The Islamic State group has accepted Boko Haram’s pledge of allegiance, confirming the Nigerian militant sect as its newest affiliate. What does this mean for U.S. military assistance in the fight against Boko Haram?
Boko Haram’s allegiance to the Islamic State militants raised the question of whether the U.S. military will target the Nigerian sect for attack.
A U.S. Congressional committee asked U.S. Defense Secretary Ashton Carter during a hearing on the president’s proposed authorization for the use of military force against Islamic State.
"This is really focused on ISIL and the associated forces there, when they engage in operations against us or our coalition partners, as the text says. And, that can be interpreted but has not yet been interpreted to include groups like Boko Haram," said Carter.
For the past decade, the United States military has kept a light footprint in Africa. The strategy has been to bolster local militaries to fight terrorism themselves. Analysts say that is unlikely to change.
U.S. assistance has included training, such as the Flintlock exercises. This year’s regional exercise just wrapped in Chad, and it included regional troops headed off to fight Boko Haram inside and along the borders of Nigeria as part of an ongoing regional offensive.
But military cooperation between the U.S. and Nigeria has appeared strained in the past year.
Nigerian officials have criticized the U.S. for what they say is refusal to sell military equipment to Nigeria. Nigeria cut off U.S. training of a Nigerian special forces unit in December.
Analysts say U.S. options have been limited by the Leahy Amendment, a law that prohibits direct assistance to units implicated in human rights abuses. The U.S. has objected to Nigeria’s military-focused response to the insurgency, calling instead for a holistic approach to address root political and economic causes.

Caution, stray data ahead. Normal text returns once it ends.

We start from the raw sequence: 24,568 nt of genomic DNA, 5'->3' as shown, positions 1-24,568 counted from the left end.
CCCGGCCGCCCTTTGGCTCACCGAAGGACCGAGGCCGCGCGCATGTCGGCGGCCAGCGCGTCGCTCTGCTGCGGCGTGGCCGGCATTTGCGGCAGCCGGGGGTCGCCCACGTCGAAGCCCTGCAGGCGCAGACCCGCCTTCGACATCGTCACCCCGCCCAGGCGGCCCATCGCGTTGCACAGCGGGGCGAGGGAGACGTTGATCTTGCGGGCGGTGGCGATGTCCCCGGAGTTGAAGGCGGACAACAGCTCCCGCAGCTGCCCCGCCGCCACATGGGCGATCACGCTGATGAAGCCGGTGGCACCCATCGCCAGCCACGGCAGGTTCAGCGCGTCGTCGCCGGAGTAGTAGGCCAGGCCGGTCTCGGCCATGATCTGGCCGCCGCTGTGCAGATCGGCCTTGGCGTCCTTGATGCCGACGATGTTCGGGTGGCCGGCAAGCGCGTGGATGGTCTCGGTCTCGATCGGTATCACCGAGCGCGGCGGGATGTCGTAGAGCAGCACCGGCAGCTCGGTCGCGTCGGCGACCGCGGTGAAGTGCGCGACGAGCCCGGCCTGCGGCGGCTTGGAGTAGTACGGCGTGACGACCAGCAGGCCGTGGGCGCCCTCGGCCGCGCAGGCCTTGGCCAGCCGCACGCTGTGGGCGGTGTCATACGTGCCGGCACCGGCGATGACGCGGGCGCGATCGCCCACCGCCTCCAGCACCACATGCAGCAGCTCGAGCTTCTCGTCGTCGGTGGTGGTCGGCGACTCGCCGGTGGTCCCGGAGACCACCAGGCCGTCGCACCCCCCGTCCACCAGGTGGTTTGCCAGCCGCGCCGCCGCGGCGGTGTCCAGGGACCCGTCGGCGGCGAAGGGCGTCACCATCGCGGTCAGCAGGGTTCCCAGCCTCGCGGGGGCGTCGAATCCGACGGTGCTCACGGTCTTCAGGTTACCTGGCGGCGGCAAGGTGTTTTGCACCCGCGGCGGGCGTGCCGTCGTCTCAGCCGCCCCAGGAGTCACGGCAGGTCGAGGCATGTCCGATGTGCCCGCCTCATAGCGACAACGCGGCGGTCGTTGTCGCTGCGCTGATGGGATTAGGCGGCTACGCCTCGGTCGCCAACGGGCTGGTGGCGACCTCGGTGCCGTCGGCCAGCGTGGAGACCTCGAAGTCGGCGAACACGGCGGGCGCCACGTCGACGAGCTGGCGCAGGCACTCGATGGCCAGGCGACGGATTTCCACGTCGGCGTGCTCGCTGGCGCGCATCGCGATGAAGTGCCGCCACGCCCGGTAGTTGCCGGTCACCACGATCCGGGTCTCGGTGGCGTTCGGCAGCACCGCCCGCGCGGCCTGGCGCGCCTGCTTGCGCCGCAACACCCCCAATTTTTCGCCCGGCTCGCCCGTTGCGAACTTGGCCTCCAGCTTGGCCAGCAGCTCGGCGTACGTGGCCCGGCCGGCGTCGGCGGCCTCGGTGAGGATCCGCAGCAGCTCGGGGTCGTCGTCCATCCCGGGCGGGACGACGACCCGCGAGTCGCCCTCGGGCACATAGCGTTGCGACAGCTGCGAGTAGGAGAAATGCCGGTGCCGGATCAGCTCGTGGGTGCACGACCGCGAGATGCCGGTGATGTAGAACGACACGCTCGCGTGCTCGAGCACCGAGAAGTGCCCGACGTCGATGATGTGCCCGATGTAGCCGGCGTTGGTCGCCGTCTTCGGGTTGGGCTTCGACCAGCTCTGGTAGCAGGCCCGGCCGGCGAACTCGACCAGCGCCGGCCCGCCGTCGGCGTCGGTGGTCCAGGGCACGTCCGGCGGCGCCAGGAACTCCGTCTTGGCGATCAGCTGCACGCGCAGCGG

CNA Corporation, a nonprofit research and analysis firm that advises the U.S. military, issued recommendations this week that the U.S., in the short term, instead help Nigeria’s neighbors on regional containment efforts.
Senior CNA Research Scientist Julia McQuaid said the U.S. has been trying and failing to win Nigeria over to its way of thinking.
“And so I think one of the points we try to make is -- 'is the U.S. government kind of barking up the wrong tree, so to speak, to continue trying to effect change within Nigeria, with the Nigerian leadership?'” said McQuaid.
But CNA and other analysts agree that in the long term, Nigeria must lead the effort to permanently dismantle Boko Haram.
The Africa Center Director at the Atlantic Council in Washington, J. Peter Pham, said it’s time for some “realpolitik” on the U.S. side.
“Look, is the Nigerian government perfect? Clearly not. Are there things we would wish were different or better? Certainly. But at the end of the day, this [Boko Haram] is one of the largest, most effective groups that’s declared its allegiance to the Islamic State,” said Pham.
But what does Nigeria want?
At a forum in Washington this week, the Atlantic Council hosted Nigeria’s top intelligence officials, who called on the U.S. to share information and surveillance, or ISR, faster.
Nigeria’s Chief of Defense Intelligence Rear Admiral Gabriel E. Okoi said, “They fly all over these areas and that is where my problem comes in. If there is a linkage that from what you are seeing from your ISR where we are going to see it real-time, it will help us a lot, but there is nothing of that nature. It is a day after that, 24 hours after that, that we get information, 'Oh, this is what we saw.' That is a problem.”
Analysts have pointed to concerns of intelligence leaks within the Nigerian security forces.
On military training, the U.S. ambassador to Nigeria told VOA that talks are underway to resume training exercises, but he said they are in the early stages.